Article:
Comic-con cosmetic costume dangers

(KUSI) – Comic Con encourages attendees to show their enthusiasm by dressing for the occasion but some materials may not be very safe.

Kristen Richards with Torrey Pines Dermatology stopped by Good Morning San Diego to give some advice on how to avoid any type of allergic reaction from your custom costumes.

Costume Tips:

  •     Make sure your costumes are crafted from safe materials.
  • Far too many store-bought versions are made of unsafe plastics like vinyl aka PVC, filled with hormone disrupters or even lead, a potent neurotoxin.
  • This is an issue with swapped or hand-me-down costumes, too.
  •   If costumes are older and packed away in a basement or attic, trapped dust and dust mites can make it difficult for those with allergies or asthma to breathe.
  • Since dust mites can trigger asthma in children, parents may want to consider purchasing new costumes to replace those that have may accrued dust from being in storage all year.
  • If a child wants to keep his or her old costume, parents can wash it with specialized laundry products designed to eliminate dust mites and other allergens.
  • Accessories used for many common Halloween costumes also may cause reactions.
  • Crowns, magic wands and faux jewelry that uses metals like nickel may cause rashes and irritation.
  • Beware of nickel and cobalt, which can trigger allergic reactions.
  • Hydrate yourself with water and snack on a few pretzels or potato chips before and during Comic-con, especially in warm temperatures.
  • Sweat causes you to lose water and sodium, which contributes to uncomfortable leg cramps and can make you feel faint.
  • The salt provided by the snack infuses additional sodium into your system, and the water keeps dehydration at bay.
  • According to the American College of Allergy, Asthma and Immunology, costume makeup can trigger an allergic reaction or symptoms of asthma.
  • 10 percent of people will suffer from a cosmetic allergy during their lifetime           Inexpensive makeup may contain preservatives that can cause a rash and swelling of the skin.
  • Formaldehyde is a very common preservative used in many of these products, but some products labeled “formaldehyde-free” can still cause allergic reactions.
  • Certain makeup is not advisable to use around the mouth or eyes, so be certain to check all packaging for any warnings.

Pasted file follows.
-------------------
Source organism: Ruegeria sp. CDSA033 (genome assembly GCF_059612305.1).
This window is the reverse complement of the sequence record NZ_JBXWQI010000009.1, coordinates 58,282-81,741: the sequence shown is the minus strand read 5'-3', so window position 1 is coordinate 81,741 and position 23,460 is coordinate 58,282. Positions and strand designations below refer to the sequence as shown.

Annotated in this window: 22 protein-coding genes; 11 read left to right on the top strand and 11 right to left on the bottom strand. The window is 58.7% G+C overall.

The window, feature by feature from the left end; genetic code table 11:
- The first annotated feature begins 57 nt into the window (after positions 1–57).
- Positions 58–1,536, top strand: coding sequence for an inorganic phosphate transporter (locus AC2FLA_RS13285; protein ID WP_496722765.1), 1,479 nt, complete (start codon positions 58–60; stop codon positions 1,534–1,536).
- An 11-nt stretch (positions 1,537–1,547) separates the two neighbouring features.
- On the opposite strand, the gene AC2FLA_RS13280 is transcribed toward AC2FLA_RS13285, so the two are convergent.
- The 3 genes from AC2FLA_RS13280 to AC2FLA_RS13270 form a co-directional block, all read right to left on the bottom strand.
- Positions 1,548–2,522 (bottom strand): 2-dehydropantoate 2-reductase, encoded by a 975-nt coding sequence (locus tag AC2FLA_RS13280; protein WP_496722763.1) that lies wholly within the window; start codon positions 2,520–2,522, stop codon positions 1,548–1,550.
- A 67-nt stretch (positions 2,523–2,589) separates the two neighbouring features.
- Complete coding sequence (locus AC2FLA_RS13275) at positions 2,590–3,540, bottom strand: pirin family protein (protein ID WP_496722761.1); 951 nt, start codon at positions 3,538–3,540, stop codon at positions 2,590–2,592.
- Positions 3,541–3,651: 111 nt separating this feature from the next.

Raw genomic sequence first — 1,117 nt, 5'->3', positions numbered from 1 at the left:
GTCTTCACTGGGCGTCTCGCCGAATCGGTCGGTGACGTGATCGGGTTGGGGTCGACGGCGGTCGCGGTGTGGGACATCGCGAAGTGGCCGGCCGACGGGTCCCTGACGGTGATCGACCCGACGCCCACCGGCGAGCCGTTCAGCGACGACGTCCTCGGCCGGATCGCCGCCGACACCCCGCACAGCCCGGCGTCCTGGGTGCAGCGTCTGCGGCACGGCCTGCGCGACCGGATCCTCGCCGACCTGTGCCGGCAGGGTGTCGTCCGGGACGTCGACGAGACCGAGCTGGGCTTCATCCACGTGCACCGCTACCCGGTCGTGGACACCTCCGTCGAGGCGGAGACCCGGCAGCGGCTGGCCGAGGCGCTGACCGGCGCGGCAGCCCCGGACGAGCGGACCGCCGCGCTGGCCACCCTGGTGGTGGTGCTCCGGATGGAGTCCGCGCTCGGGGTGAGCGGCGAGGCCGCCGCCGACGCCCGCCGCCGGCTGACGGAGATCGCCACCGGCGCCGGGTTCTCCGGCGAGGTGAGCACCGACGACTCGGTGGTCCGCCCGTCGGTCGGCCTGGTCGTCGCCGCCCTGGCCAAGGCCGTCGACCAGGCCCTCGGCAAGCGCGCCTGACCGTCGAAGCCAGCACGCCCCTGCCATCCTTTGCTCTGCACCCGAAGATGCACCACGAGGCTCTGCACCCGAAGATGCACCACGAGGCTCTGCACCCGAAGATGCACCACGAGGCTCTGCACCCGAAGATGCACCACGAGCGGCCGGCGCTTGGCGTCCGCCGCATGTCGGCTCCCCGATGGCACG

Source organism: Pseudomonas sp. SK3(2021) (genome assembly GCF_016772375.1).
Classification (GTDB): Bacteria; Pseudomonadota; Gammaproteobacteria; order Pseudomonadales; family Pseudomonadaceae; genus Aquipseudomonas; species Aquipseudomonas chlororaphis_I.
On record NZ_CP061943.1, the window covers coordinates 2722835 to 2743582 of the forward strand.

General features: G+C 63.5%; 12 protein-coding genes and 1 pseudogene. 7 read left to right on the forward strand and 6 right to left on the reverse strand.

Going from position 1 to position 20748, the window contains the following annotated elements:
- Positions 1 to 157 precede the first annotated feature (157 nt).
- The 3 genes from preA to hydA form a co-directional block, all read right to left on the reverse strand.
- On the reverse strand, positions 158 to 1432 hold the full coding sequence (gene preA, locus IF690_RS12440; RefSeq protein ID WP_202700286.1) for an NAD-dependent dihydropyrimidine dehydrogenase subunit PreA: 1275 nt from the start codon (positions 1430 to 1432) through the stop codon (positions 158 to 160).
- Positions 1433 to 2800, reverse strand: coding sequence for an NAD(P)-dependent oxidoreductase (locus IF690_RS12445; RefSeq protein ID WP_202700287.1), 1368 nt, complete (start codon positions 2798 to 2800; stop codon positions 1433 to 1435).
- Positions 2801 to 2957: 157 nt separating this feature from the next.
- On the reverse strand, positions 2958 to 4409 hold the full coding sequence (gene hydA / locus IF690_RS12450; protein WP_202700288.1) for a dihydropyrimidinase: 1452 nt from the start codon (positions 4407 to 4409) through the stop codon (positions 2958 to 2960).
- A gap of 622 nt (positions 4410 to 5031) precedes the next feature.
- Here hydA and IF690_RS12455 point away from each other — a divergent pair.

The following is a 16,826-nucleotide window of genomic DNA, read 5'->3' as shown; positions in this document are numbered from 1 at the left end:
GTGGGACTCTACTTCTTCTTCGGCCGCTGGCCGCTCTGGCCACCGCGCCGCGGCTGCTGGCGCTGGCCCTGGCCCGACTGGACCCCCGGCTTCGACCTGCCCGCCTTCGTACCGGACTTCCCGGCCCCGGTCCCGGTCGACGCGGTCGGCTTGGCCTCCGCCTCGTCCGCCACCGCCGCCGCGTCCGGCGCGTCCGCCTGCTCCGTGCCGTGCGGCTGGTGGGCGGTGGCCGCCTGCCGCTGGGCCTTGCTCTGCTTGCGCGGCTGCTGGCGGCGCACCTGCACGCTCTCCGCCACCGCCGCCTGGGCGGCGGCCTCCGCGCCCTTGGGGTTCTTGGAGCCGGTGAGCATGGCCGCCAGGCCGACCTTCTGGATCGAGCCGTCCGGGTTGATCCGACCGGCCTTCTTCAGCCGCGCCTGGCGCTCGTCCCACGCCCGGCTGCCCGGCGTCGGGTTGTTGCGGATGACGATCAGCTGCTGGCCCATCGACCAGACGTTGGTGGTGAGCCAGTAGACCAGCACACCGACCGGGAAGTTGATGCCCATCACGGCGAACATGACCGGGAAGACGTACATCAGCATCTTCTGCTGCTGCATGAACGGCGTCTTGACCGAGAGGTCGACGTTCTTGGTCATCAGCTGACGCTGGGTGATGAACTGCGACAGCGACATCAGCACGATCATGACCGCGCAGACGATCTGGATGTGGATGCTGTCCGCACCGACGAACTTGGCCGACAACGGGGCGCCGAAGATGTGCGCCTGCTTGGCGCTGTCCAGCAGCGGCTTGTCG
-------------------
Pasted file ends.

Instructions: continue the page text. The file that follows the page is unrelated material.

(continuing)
•   High-quality theater makeup may be a better option than the cheap crayon sticks sold at costume stores.
  •   In any event, always test makeup on a small area of the skin well in advance of Comic-con.
  • If a rash or any abnormality occurs, do not use the makeup     Tests conducted by the Campaign for Safe Cosmetics discovered that many contain heavy metal horrors like lead and chromium.
  •   Some lipsticks also contain lead.
  • If your kids don’t want to go bare, use the safest makeup you can find instead.           When it comes to outfitting a Comic-con costume, avoid VOC-filled nail polishes and fragranced products made with phthalates, an endocrine disruptor.
  •    If your costume “needs” dark nails, choose a version free of formaldehyde, toluene, and phthalates.
  •    If you can, apply outside or with the windows open, even better. Or try stickers.          Does a costume call for different hair?
  •    Use wigs and hats instead of spray-on hair coloring made with synthetic chemicals that are a bit too mysterious.

 Mask tips:

  •       Certain headgear can limit your visibility, a child can be standing at your feet and out of your field of vision.    Props like fake teeth made from rubber and vinyl frequently contain lead paint and chemical plasticizers.
  • Kids can actually absorb these while wearing them.
  • Fake blood is usually made from an unsafe dye in a petroleum base, so avoid it, too.
  •   If you or your kids are the creative type, try whipping some up your own fake blood with cornstarch and beet juice.
  • Cosmetic contact lenses might seem like the perfect way to enhance your costume this year, but the American Academy of Ophthalmology is warning consumers that the nonprescription lenses could do serious damage to your eyes.   Selling such lenses without a prescription is actually illegal,
  • Dangerous because they could cause corneal abrasions (scratches on the cornea, which covers the iris and pupil) and ulcers on the eye, which can then lead to infection (keratitis).         If this happens, the AAO warns that corneal transplants and other eye surgeries might become necessary to prevent blindness.
  •  It all could have been avoided if these patients just took a little extra time to obtain a prescription and only wore FDA-approved lenses.
  • Contact lenses should only be worn if they are FDA-approved and prescribed by an optometrist or ophthalmologist.
  •  Be sure to have a dress rehearsal, becoming comfortable in the costume before the event will insure the best performance.

 

Categories: Good Morning San Diego, Local San Diego News